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Hiralal Vs. Jagmohandas - Court Judgment

LegalCrystal Citation
SubjectCriminal
CourtMadhya Pradesh High Court
Decided On
Case NumberCriminal Revn. No. 118 of 1954
Judge
Reported inAIR1957MP206
ActsStamp Act, 1899 - Sections 35, 36 and 61
AppellantHiralal
RespondentJagmohandas
Advocates:J.D. Patel, Adv.
DispositionRevision allowed
Cases ReferredIn Baldeo Prasad v. Ajodhya Prasad
Excerpt:
- ordersamvatsar, j.1. the opponent has filed a suit against the petitioner in the court of civil judge first class ujjain. the suit was resisted by the petitioner and was ultimately dismissed by the court by its judgment dated 16-1,1-1955.2. on 1-2-1954 the learned civil judge realised that he had not passed an order as regards recovery of duty and penalty on exhibit d/1, the document produced in defence by the petitioner. he therefore passed an order directing the petitioner to pay rs. 715 for stamp duty and penalty. aggrieved by this order the petitioner has preferred this revision-application.3. mr, patel contended, that on 26-11-1953 when the court dismissed the plaintiff's suit the court became functus officio and ceased to have any jurisdiction over the case. he submitted that the.....
Judgment:
ORDER

Samvatsar, J.

1. The opponent has filed a suit against the petitioner in the Court of Civil Judge First Class Ujjain. The Suit was resisted by the petitioner and was ultimately dismissed by the Court by its judgment dated 16-1,1-1955.

2. On 1-2-1954 the learned Civil Judge realised that he had not passed an order as regards recovery of duty and penalty on Exhibit D/1, the document produced in defence by the petitioner. He therefore passed an order directing the petitioner to pay Rs. 715 for stamp duty and penalty. Aggrieved by this order the petitioner has preferred this revision-application.

3. Mr, Patel contended, that on 26-11-1953 when the Court dismissed the plaintiff's suit the Court became functus officio and ceased to have any jurisdiction over the case. He submitted that the order passed by the learned Civil Judge on 1-2-1954was without jurisdiction and illegal.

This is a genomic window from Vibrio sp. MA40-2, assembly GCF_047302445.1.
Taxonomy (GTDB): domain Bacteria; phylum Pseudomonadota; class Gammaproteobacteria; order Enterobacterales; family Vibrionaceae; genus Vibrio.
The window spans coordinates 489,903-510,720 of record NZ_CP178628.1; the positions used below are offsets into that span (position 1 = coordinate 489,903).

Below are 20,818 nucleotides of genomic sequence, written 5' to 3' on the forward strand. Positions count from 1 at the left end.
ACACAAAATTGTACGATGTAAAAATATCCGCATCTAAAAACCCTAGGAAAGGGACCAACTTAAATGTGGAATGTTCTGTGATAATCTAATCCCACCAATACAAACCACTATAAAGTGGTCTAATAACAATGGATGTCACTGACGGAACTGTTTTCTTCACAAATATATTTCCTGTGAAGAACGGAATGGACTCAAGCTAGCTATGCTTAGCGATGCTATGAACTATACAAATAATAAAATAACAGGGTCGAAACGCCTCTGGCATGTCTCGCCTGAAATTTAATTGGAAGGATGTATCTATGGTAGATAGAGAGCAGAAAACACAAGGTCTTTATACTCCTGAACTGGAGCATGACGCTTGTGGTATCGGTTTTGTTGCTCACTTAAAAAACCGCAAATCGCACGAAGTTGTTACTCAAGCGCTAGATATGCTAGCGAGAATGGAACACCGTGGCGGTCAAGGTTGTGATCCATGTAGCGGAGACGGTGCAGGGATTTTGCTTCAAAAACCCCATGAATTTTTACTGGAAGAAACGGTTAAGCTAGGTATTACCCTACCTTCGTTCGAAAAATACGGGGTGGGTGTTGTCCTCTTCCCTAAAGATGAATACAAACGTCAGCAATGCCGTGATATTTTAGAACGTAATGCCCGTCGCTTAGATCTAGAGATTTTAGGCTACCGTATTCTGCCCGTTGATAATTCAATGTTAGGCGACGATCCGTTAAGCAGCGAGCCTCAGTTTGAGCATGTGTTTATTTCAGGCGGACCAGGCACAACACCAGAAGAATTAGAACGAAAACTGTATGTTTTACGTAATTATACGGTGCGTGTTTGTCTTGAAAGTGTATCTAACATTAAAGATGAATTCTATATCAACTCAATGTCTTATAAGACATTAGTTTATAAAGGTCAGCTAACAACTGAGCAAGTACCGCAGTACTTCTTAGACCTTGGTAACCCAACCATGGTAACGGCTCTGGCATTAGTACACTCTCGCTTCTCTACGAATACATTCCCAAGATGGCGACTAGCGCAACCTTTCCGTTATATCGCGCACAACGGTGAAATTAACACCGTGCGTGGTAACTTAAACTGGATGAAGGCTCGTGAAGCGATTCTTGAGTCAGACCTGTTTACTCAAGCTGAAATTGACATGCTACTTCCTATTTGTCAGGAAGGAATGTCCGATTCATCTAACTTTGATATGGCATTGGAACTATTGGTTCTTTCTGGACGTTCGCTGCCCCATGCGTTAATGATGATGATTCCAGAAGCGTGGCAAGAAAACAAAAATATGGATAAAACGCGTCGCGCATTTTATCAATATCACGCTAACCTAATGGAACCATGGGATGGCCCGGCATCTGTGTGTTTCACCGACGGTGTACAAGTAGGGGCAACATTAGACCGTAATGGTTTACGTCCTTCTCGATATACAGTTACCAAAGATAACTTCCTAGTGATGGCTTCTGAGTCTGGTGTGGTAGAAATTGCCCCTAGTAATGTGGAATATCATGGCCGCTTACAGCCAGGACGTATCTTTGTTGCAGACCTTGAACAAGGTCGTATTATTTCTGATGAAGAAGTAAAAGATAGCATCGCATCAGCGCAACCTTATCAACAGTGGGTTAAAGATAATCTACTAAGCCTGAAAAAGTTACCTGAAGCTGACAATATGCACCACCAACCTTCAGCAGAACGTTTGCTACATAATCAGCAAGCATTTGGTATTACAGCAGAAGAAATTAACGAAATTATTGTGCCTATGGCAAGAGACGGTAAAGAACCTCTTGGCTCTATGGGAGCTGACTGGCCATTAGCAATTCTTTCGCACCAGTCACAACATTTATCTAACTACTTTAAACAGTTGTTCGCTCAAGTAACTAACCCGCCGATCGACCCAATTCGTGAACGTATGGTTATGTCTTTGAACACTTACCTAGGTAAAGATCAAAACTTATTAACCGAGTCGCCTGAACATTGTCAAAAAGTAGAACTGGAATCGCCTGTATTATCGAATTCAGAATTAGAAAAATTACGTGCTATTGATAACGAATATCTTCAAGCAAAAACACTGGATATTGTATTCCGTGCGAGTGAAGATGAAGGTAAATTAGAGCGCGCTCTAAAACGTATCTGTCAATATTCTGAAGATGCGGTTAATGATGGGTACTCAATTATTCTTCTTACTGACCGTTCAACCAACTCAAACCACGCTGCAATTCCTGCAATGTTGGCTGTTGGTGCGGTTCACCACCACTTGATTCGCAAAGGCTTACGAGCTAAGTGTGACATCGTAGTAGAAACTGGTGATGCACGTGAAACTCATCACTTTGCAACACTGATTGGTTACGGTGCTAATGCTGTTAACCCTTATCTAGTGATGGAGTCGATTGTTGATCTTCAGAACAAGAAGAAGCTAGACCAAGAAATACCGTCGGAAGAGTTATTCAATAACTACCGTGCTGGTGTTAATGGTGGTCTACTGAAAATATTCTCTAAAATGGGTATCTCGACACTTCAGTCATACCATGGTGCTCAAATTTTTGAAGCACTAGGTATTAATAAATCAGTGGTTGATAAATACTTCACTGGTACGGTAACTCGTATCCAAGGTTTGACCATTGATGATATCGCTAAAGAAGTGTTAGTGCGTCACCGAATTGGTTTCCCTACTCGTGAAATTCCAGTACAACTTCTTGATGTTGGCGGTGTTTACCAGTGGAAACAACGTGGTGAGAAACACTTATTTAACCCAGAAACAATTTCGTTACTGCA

4. The contention of Mr. Patel is supported by the decision of Calcutta High Court in Khetra Mohan v. Jamini Kanta, in AIR 1927 Calcutta 472 (A). That was also a case where the Court passed the order for recovering duty and penalty some time after the suit was disposed of. Then aggrieved party filed a revision-application which was allowed. The learned Judges held that as the suit was already disposed of and decree signed and sealed the provisions of Section 35 of the Stamp Act did not apply and the Court had no jurisdiction to proceed in the way he did.

To the same effect is the judgment of Madras High Court in Appaji Chetti v. Govindasami Reddi, in AIR 1937 Madras 763 (B). The learned Judge had in that case relied upon the Calcutta case referred above and held that where the judgment was delivered, the Court became functus officio and it is not therefore competent to reopen the matter and impound the document. Its admission may be called in question in a proceeding under Section 61 of the Stamp Act.

5. In Baldeo Prasad v. Ajodhya Prasad, in AIR 1937 Oudh 176 (C), the learned Judge had adopted the same view and held that where a document is admitted in evidence through oversight by the Court and decree is passed thereon, it could not realise deficiency in stamps and penalty by passing an order to that effect when the suit has been disposed of.

6. I am therefore of the opinion that the Lower Court had no jurisdiction to pass the order under revision and hence it is set aside.

7. In the circumstances of this case I pass no order as to costs.


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